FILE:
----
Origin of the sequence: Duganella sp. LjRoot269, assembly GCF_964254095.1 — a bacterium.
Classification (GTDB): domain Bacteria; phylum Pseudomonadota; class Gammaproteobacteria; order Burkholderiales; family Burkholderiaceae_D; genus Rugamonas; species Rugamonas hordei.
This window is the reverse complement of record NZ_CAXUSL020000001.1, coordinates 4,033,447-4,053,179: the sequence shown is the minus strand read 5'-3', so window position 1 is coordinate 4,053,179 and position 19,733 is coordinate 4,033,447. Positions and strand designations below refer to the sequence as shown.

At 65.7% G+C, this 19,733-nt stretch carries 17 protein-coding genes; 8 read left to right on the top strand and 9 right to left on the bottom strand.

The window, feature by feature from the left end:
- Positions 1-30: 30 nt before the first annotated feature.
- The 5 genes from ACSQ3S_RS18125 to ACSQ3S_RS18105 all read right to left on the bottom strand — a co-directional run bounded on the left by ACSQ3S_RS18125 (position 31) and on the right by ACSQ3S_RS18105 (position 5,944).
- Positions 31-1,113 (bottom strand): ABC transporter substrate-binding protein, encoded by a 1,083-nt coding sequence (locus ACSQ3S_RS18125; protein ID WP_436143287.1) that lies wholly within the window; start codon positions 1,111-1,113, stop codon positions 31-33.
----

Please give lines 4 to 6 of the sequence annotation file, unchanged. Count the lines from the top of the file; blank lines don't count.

At 65.7% G+C, this 19,733-nt stretch carries 17 protein-coding genes; 8 read left to right on the top strand and 9 right to left on the bottom strand.

The window, feature by feature from the left end:
- Positions 1-30: 30 nt before the first annotated feature.